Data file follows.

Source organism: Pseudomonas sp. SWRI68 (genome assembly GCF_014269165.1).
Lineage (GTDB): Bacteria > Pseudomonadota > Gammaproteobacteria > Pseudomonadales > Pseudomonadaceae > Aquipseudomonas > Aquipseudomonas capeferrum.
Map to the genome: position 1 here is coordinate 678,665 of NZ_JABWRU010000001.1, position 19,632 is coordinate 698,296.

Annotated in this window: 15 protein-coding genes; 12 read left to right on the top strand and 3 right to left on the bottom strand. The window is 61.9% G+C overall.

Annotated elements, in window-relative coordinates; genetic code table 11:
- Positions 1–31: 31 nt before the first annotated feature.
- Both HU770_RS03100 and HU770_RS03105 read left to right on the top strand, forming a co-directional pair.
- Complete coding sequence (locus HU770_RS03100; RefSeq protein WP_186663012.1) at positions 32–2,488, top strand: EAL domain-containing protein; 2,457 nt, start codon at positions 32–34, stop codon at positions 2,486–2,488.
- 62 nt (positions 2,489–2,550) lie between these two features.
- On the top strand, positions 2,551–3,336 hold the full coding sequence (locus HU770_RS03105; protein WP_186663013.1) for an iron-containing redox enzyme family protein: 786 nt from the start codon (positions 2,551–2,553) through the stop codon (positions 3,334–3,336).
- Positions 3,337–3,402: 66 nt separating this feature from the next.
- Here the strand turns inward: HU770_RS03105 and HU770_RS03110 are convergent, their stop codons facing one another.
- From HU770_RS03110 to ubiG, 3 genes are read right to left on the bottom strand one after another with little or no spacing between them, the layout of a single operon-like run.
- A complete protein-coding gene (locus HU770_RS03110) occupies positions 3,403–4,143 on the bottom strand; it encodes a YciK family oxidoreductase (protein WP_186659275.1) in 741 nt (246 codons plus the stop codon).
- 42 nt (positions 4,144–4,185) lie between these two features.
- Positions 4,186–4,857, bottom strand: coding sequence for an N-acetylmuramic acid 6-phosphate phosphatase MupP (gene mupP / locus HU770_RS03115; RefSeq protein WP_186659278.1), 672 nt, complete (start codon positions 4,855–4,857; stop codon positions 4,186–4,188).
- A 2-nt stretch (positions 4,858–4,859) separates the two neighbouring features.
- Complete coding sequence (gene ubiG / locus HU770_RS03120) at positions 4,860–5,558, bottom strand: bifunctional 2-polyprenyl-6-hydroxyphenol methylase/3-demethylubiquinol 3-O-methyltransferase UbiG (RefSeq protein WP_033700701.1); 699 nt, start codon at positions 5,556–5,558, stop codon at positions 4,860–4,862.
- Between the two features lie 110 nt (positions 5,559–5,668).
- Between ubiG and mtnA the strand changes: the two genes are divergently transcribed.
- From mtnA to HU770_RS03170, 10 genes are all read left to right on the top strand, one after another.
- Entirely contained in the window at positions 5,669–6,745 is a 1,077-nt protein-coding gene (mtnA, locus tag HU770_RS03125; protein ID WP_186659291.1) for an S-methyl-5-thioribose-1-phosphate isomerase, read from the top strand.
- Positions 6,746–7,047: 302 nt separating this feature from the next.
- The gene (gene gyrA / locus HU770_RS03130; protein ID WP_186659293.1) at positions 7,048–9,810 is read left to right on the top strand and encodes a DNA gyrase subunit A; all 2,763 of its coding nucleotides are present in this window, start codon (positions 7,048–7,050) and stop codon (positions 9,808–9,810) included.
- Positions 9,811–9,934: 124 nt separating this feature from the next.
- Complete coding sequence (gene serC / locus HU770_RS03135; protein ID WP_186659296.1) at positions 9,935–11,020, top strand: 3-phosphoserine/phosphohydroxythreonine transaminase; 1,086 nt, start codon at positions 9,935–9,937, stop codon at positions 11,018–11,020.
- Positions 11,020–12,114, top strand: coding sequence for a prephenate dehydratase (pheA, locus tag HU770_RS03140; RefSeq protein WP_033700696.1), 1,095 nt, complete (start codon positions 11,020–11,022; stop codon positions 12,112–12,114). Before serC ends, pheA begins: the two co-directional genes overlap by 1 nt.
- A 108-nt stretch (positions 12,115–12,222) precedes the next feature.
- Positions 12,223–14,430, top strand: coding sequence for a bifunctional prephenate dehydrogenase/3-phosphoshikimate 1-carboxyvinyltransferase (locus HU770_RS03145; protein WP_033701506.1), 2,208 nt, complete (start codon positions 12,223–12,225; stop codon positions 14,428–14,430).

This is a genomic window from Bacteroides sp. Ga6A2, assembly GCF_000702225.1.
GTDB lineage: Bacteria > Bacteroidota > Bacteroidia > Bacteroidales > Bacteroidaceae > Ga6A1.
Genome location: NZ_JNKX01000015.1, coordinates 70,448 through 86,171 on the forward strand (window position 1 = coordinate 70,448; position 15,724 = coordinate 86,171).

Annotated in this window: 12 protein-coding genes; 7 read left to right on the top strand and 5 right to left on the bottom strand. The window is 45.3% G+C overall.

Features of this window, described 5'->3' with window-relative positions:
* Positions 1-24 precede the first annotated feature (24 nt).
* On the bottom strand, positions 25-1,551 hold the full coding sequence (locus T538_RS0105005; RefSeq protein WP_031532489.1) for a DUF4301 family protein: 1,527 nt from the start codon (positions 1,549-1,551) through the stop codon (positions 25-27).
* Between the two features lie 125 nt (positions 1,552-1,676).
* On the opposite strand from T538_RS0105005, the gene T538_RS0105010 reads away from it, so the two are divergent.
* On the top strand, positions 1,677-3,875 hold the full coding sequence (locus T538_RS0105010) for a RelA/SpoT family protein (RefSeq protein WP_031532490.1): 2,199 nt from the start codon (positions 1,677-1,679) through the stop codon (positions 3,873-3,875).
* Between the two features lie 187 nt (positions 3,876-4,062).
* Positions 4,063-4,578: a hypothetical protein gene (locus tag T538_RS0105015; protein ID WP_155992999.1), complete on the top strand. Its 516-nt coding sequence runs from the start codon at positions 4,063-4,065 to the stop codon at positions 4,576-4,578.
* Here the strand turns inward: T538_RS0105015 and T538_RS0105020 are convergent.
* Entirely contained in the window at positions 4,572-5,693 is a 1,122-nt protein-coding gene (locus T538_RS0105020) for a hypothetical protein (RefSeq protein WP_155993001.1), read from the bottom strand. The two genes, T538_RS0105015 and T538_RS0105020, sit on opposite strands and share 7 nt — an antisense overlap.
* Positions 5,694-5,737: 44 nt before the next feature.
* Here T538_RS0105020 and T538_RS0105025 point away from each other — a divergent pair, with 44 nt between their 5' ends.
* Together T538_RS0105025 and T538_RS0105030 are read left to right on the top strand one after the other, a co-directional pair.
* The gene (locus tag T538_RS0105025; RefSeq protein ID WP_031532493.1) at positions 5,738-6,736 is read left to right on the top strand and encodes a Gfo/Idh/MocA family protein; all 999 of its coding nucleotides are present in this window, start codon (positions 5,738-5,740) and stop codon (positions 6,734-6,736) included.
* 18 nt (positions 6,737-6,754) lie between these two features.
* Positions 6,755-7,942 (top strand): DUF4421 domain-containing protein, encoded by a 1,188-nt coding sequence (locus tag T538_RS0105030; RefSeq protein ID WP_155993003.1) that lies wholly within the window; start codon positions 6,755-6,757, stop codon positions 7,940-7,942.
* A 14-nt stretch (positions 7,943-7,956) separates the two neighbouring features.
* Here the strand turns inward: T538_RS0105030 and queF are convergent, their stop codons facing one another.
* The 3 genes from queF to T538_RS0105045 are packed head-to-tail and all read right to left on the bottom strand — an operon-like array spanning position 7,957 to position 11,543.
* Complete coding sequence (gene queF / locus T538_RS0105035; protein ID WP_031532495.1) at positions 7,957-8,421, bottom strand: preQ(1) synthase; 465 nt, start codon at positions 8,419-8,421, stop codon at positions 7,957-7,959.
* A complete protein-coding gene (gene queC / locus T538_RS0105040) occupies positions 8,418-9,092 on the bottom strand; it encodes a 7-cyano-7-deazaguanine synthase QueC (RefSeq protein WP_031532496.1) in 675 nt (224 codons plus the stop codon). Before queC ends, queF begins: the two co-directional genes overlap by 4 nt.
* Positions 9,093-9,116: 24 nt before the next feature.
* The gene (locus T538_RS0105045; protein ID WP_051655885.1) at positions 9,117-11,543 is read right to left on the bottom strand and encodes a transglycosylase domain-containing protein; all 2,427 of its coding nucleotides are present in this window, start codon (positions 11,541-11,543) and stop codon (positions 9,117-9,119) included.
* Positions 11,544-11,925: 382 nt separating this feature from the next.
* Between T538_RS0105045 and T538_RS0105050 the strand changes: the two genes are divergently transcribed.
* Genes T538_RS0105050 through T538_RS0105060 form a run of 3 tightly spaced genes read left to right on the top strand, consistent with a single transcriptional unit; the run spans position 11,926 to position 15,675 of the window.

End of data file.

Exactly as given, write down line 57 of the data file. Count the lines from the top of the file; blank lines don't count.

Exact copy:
* Positions 11,544-11,925: 382 nt separating this feature from the next.